I just finished making a rudder
for my boat (Catalina 30).
The total cost was around $800 or so.
It was made following the procedure shown at the Foss foam and Jeffa companies sites. The Jeffa (Denmark) rudder
making video was very helpful.
- The old rudder was used as the pattern to make a split mold
. The picture of the mold
below shows how good I am at adding pigment to resin.
- 16 lb (cu ft) foam poured into the mold containing the new rudder post and armature.
- Rudder post- 316L (Schedule 80) 2" (1/4" thick wall both sides).
- 1/4" plate 316L Stainless "armature" (I call it a flag) welded to the post.
- 9 "keying" holes Laser cut into the armature.
- Foam glassed over with 2 layers 1708 biaxial cloth.
- one finish layer of 12 ounce cloth.
- 3/8" "eye-bolt" epoxied into the rudder post so I can remove and install the rudder while in the water
and not have to worry about it dropping to the bottom of the ocean.
The old rudder made by (I assume) Catalina
was glassed over "bondo" and very weakly constructed. 1 layer of Coremat was used with a single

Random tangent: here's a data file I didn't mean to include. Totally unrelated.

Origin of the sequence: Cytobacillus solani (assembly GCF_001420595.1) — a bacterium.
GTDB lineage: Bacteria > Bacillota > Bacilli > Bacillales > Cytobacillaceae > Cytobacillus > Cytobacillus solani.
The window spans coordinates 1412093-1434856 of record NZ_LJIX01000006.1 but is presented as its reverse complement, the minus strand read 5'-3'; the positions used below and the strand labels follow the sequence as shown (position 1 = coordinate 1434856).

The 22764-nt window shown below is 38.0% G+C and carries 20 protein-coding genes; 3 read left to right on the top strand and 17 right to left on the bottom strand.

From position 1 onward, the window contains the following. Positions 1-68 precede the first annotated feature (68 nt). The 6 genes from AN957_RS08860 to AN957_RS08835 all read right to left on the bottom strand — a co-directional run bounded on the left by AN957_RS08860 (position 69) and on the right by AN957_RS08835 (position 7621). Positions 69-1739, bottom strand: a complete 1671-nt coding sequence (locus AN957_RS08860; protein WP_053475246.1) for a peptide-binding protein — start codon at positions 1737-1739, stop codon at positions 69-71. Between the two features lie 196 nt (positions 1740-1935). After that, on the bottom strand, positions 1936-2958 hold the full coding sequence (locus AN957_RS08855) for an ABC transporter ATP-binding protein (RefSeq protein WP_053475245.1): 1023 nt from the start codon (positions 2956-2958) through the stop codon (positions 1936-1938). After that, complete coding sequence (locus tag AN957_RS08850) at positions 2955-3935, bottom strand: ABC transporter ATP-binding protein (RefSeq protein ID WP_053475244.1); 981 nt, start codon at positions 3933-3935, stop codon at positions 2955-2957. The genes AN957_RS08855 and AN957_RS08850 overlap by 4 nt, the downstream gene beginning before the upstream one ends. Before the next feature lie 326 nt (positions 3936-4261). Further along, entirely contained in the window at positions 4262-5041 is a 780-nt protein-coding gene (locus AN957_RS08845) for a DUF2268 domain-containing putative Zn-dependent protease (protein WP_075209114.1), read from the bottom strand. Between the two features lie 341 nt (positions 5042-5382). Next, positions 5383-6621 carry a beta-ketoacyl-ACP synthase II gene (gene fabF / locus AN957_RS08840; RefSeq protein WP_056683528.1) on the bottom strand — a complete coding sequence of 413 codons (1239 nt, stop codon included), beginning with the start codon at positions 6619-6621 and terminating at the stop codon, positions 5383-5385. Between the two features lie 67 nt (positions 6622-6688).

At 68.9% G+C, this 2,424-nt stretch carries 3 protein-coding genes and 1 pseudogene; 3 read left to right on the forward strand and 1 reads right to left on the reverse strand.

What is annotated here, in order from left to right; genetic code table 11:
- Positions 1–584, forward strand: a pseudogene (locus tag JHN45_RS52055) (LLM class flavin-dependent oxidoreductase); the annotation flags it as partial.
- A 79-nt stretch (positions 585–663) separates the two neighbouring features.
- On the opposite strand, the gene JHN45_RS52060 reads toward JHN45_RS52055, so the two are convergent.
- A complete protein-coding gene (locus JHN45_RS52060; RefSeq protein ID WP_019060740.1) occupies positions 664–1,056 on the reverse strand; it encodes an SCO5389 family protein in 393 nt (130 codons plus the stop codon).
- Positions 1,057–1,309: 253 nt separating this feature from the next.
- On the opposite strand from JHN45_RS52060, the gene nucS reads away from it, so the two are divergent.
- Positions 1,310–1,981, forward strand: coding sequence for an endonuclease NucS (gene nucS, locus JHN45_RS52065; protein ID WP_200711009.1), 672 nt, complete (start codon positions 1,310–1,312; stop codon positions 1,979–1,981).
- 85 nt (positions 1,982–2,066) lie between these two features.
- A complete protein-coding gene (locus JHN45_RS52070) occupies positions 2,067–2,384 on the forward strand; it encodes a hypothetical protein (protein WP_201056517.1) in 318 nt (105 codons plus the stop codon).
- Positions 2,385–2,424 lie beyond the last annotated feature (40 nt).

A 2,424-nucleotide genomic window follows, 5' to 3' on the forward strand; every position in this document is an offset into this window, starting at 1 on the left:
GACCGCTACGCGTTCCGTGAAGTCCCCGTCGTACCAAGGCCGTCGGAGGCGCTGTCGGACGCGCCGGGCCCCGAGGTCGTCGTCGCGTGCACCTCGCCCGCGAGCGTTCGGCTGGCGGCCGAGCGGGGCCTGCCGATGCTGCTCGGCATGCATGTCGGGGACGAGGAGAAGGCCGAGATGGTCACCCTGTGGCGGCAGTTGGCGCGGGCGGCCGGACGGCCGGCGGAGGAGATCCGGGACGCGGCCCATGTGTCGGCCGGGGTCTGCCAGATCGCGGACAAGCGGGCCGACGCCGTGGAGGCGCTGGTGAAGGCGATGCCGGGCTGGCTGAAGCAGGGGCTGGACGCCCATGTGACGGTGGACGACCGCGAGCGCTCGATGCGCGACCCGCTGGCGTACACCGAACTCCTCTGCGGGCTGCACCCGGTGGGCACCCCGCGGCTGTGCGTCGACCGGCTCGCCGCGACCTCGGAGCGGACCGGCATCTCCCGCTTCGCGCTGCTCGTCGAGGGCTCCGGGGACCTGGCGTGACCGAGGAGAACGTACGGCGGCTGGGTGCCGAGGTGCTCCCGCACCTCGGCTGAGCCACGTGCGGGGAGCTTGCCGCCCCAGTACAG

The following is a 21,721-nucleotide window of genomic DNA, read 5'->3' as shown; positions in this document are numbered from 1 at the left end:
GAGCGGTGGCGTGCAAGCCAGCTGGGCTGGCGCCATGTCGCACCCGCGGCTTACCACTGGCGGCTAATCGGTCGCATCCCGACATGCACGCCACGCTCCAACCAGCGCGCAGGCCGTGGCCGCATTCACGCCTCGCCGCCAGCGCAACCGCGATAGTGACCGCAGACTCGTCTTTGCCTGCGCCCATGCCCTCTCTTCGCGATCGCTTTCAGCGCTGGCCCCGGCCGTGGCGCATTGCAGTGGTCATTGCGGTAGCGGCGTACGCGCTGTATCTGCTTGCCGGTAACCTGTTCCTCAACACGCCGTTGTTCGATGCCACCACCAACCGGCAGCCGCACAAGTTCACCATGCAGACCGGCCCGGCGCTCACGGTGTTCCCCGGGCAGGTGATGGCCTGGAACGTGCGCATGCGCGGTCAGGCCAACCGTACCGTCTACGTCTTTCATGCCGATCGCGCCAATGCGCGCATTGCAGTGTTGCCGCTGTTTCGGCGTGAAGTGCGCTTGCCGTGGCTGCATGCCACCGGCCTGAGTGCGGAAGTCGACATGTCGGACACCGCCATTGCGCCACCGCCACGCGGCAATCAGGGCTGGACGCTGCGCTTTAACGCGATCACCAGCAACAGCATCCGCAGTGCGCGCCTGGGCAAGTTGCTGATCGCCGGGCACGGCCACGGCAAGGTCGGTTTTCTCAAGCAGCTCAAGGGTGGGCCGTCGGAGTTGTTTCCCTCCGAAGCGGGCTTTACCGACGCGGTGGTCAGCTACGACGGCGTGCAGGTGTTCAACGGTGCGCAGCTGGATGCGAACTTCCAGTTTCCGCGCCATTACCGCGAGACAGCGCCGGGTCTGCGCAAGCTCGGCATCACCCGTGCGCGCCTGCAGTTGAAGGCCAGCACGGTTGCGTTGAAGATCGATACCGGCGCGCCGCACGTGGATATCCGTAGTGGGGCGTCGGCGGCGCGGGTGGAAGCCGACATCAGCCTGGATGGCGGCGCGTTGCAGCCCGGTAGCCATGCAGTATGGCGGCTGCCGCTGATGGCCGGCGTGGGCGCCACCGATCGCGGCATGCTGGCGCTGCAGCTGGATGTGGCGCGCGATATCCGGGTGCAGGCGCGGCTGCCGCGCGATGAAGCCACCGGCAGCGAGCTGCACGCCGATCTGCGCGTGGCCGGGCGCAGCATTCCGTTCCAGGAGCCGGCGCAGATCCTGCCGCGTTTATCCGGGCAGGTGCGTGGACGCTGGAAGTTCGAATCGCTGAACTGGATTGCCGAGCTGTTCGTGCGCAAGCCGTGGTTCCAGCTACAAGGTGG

woven glass layer finishing it.
The rudder post was cheap
316 Stainless with 1/2" 316 Stainless bars welded to the post. The bars were bent and then welded to the rudder stock. They were severely degraded at the bends probably from moisture.
The "bondo" was entirely cracked into 2-1/2" pieces and show signs that the cracking occurred many years ago.
I had considered using Carbon fiber cloth and a Carbon fiber post and armature but CF is electrically conductive and a galvanic reaction would be established. So, I stuck with 316L as it's easier to work with and won't "flail when it fails".
The only problem remaining is how to electrically isolate the Edson
radial from the rudder post.
Making a rudder is very easy
Use West System epoxy
No matter what rudder stock material you use it will eventually fail in salt water